On Saturday 21st June we met at the Ivy Green car Park, just off Chorlton Green, from where local (and very expert) expert David Bishop led us into the variety of open spaces in the floodplain of the River Mersey
The timing of the walk was ideal for grasses flowering and we were able to inspect and compare a wide range of native grass species, looking their best. However we also enjoyed the vegetation of spring flowering plants, two notable northern species being Bistort and Sweet Cicely
There were also some good stands of various water plants including some of the less usual ones such as Greater Spearwort and Flowering Rush. There was also the opportunity to look at both Watercress and Fool's Watercress (picured below), the former being a crucifer with a head of four-petalled white flowers and the latter an umbellifer, flowering in the nodes of the sprawling plant.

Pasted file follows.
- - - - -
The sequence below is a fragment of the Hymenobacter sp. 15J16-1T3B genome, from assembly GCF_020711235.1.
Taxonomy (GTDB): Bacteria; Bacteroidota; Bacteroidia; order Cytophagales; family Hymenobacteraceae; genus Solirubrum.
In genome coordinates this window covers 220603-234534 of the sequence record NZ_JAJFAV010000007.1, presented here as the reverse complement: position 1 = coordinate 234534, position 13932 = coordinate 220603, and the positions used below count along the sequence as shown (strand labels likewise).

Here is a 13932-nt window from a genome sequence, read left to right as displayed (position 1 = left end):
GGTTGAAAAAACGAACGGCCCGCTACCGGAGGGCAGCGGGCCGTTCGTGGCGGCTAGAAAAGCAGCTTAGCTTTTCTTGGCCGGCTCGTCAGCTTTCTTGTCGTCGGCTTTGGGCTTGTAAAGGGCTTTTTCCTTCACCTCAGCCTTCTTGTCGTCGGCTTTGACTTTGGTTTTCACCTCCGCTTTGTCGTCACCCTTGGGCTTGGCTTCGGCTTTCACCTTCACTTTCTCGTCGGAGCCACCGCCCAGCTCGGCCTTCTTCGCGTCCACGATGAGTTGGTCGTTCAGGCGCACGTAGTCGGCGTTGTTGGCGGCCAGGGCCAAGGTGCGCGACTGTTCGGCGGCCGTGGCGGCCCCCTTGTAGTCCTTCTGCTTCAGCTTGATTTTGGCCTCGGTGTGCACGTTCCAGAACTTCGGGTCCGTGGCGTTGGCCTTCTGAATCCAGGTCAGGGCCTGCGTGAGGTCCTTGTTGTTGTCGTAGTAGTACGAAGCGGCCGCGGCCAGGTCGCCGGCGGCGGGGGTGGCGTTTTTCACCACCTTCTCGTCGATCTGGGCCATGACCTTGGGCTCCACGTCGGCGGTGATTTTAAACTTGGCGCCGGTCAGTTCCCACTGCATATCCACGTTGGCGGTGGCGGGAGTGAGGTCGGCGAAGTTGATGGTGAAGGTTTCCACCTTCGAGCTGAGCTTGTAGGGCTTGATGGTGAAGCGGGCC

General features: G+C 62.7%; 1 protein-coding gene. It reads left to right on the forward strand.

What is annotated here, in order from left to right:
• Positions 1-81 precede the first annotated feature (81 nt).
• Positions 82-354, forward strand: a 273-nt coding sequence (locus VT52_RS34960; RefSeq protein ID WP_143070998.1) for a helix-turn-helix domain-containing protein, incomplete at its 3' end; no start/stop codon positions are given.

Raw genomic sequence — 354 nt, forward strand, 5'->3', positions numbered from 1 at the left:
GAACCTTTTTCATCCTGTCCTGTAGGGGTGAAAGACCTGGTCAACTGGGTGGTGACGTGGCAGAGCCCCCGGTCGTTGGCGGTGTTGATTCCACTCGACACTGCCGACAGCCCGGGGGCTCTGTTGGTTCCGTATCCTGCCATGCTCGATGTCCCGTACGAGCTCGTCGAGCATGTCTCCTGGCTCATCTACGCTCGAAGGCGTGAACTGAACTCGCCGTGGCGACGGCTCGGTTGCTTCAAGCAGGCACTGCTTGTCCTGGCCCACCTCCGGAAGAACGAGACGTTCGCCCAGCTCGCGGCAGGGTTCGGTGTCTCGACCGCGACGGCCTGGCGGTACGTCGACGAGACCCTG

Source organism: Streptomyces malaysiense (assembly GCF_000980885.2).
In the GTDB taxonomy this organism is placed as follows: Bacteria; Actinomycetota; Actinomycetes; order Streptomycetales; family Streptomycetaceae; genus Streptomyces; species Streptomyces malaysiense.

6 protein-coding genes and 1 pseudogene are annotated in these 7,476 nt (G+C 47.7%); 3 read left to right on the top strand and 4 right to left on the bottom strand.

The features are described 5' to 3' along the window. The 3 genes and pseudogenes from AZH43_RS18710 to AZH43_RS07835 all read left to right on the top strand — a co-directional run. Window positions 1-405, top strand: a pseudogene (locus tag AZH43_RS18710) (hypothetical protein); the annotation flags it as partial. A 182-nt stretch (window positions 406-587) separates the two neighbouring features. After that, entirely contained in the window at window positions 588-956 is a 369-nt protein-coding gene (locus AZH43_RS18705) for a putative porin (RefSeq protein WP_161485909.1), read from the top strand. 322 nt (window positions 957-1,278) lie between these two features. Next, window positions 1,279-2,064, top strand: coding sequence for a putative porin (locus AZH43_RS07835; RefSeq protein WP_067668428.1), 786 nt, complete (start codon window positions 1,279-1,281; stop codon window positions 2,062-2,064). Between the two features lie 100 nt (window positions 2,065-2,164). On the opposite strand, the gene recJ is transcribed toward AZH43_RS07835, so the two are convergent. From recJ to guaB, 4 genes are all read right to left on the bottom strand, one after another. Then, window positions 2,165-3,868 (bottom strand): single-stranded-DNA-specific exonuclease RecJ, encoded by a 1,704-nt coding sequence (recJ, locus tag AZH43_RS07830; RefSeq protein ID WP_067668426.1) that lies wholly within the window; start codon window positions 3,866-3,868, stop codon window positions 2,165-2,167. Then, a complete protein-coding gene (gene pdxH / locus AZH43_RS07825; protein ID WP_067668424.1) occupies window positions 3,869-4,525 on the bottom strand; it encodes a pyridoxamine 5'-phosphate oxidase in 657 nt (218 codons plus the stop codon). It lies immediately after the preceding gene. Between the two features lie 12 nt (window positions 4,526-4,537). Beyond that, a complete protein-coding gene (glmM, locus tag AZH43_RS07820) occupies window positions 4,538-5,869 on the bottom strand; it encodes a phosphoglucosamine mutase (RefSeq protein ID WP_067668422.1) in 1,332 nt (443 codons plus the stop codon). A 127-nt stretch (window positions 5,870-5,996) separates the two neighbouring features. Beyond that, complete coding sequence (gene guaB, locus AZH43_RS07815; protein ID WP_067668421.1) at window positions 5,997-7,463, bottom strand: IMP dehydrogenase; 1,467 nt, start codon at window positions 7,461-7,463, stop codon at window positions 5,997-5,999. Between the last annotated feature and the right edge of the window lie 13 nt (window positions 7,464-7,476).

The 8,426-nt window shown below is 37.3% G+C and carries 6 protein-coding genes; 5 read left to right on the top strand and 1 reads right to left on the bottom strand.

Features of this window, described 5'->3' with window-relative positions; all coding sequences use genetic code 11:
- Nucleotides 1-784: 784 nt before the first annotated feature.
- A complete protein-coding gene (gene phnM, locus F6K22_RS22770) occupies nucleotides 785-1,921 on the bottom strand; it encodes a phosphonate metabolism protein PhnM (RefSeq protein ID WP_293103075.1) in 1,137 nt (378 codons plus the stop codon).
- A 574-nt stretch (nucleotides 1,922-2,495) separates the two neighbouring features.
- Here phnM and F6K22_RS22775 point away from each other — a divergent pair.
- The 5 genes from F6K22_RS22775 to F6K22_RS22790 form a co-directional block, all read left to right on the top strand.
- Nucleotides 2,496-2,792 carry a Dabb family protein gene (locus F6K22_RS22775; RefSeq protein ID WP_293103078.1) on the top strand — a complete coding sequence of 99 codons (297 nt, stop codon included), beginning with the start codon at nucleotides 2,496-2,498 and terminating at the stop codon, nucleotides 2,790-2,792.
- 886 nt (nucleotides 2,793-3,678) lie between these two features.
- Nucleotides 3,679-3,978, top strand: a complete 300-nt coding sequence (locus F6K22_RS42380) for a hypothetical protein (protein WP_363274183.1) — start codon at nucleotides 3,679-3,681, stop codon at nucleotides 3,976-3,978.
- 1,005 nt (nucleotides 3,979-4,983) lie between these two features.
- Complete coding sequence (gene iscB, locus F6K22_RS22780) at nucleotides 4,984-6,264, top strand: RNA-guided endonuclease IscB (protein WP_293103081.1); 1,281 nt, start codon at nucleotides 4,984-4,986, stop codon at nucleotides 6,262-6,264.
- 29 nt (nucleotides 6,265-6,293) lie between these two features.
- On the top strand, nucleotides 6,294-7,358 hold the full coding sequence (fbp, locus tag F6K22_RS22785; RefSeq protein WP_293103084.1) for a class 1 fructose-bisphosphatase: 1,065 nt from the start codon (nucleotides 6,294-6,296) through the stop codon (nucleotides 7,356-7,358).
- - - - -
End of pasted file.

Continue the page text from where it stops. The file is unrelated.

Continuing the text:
The walk was further diversified by areas of woodland and hedgerow, with a few species that we don't commonly occur across in Merseyside, such as Wood Stitchwort and White Bryony. The stitchwort had mainly finished flowering but from the dead heads it could be seen that the April/May display must have been pretty good. The bryony is the only native member of the cucumber family and the typical tendrils could be clearly seen.
Formerly much of the floodplain was managed as seasonal meadow, but very little of this rich grassland habitat now remains. David is well versed in the local history of the area and was able to tell us about the former meadow lands and showed us a small surving patch that still retains a population of Greater Burnet, which used to be a widespread feature of the valley meadows. We also saw extensive areas of poorly managed (over-grazed in the recent past) grassland but moves are afoot to improve grassland management to restore the traditional meadow habitat and management to the Mersey valley.
Many thanks to David for guiding us around this varied and interesting area, well worth a visit!